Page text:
Artículo de Renwick Mclean en “The New York Times” del 10-Dec-06


 Por su interés y relevancia he seleccionado el artículo que sigue para incluirlo en este sitio web.


Con un breve comentario al final:




Luis Bouza-Brey, (13-12-06, 23:30)


 Prime Minister José Luis Rodríguez Zapatero, who earned great popularity by withdrawing Spanish troops from Iraq in 2004, has used his political capital to broadly reshape life here, pushing Spain to the left both socially and politically. One result is the opening of deep rifts in a country long dominated by religious conservatism.

Dispensing with the moderation that previous Socialist governments deemed crucial to stability, Mr. Zapatero has eliminated all legal distinctions between same-sex and heterosexual unions and diluted longstanding ties between the state and the Roman Catholic Church. He has also expanded women’s rights and access to power in a society that traditionally restricted them.

Many here are worried that he has moved too far too fast.

Zapatero takes for granted issues that many people, particularly the older generations, still worry about,” said Emilio Lamo de Espinosa, a founder of the Elcano Royal Institute, a public policy research organization in Madrid, who added that the prime minister “is governing with half of Spain, but against almost the entire other half. That is risky.”

Mr. Zapatero rejects suggestions that he should temper his approach.

“When people say he’s going too fast, he says, ‘Go ask gay couples or other groups who have been denied their rights if I’m going too fast,’ ” said Fernando Moraleda, Mr. Zapatero’s communications director.

Public opinion in Spain seems to back him up. It leans decidedly left of center, more so than in any other country in Europe, according to surveys.

But Spain is still grappling with the divisive legacy of a dictatorship that ended 30 years ago and it has a history of splitting into hostile ideological camps that threaten the country’s political stability.

In such a climate, Mr. Zapatero’s critics argue that he has an obligation to avoid polarizing agendas and to govern less from the left than public opinion might warrant.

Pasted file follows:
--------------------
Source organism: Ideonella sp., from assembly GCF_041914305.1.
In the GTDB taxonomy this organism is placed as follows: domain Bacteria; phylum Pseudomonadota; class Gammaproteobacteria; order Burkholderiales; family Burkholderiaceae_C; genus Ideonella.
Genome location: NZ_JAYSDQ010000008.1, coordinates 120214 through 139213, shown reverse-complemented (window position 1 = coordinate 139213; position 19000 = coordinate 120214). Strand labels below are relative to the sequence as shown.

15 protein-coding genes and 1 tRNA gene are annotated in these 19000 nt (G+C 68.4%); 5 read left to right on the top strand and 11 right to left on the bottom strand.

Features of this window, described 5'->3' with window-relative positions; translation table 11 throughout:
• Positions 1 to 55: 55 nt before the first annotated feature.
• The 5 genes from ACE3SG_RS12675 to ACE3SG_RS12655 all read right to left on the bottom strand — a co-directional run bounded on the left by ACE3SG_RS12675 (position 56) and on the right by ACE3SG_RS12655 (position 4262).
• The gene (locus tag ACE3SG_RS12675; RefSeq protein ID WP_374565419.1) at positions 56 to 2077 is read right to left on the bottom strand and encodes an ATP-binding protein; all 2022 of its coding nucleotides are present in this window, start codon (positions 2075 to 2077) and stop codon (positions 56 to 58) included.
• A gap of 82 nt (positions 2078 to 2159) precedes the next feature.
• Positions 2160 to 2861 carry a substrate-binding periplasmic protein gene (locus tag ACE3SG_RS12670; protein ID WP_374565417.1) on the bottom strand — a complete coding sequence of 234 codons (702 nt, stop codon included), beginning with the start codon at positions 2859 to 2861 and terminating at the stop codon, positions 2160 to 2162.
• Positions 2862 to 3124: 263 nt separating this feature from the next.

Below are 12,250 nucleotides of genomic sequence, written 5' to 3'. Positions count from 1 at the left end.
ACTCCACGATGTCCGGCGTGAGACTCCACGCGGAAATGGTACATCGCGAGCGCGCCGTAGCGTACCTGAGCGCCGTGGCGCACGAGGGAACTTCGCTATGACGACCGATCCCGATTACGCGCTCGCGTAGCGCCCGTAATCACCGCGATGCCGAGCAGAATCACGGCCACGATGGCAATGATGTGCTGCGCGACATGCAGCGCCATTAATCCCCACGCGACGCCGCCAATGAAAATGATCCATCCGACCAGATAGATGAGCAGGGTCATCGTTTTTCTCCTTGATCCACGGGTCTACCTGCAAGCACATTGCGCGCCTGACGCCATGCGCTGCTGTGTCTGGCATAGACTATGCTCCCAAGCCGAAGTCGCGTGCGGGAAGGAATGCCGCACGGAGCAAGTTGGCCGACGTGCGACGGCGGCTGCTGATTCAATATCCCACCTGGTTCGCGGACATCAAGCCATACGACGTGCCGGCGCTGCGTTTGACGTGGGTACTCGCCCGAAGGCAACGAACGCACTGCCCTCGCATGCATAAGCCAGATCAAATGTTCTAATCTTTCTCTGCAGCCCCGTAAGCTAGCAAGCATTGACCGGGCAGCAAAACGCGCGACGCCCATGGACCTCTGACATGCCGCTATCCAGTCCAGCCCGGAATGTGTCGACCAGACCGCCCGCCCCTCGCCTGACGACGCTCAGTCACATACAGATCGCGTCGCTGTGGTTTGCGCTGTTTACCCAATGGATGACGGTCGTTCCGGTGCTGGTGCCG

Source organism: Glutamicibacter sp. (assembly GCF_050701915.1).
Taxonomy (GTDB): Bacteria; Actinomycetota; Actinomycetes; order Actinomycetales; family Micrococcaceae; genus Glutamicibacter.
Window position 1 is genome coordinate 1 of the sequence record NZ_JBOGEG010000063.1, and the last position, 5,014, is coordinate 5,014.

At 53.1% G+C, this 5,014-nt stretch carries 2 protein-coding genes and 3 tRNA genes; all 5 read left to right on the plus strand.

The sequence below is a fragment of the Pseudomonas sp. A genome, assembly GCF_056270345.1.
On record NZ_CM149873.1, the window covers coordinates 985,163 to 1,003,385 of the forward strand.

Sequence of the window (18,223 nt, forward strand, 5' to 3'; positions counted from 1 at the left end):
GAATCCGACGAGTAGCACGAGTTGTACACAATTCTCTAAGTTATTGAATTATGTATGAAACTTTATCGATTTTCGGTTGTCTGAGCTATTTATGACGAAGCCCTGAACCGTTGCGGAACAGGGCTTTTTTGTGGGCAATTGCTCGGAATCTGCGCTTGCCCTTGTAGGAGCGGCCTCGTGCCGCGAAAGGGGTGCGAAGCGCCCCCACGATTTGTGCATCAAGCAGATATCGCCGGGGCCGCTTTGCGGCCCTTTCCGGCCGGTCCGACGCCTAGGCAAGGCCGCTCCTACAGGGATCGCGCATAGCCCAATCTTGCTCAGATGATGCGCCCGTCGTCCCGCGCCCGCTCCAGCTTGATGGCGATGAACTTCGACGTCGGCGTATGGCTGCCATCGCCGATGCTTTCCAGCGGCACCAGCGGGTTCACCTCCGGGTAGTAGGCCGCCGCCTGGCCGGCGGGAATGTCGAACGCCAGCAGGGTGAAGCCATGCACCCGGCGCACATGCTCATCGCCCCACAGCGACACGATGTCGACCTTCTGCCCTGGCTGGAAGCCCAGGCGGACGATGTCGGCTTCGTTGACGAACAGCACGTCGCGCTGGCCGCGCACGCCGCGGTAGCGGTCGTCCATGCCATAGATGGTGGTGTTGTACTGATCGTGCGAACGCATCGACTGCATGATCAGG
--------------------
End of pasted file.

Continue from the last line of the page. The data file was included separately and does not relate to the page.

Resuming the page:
“It’s probably the great mistake of Zapatero that will go down in the history books,” said Ignacio Astarloa, one of the most influential members of the center-right Popular Party, the main opposition group in Parliament. “He’s destroying the consensus that we have created during the democracy.”

Previous Socialist Party governments tended to adopt moderate agendas to preserve the social cohesion that was painstakingly cultivated during the transition to democracy after Franco’s death in 1975.

Mr. Zapatero has gambled that Spanish society is now stable enough and its democracy advanced enough that such moderation is no longer necessary.

It is a significant wager, according to many. Mr. Lamo de Espinosa, the researcher, said Mr. Zapatero, 46, acquired political maturity when democracy was already established in Spain. “He takes democracy for granted, and he takes social and political stability in Spain for granted,” Mr. Lamo de Espinosa said.

Mr. Zapatero has therefore been willing to openly defy the Catholic Church with his policies legalizing gay marriage and making divorce easier. He has also presented a legislative package condemning Franco’s dictatorship and honoring its opponents, taking sides in a conflict long considered too divisive for the government to address.

And he has dismissed concerns he is flirting with the disintegration of Spain with his openness to greater autonomy for the regions of Catalonia and the Basque Provinces, whose separatist leanings — and the debate over how to contain them — have roiled national politics since democracy began here.

Mr. Zapatero’s philosophy, rooted in what he calls citizen socialism, is based on near-pacifism in foreign policy, expanding civil rights and a preference for following rather than guiding the will of the people.

“He is not a leftist,” said one friend, who spoke about him on condition of anonymity. “He is a radical democrat.”

Whatever risks there are, Mr. Zapatero’s commitment to “soft power” seems to have led to advances on some of Spain’s most intractable issues, including a pledge in March from the militant Basque separatist group ETA to honor a permanent cease-fire in exchange for dialogue with the government.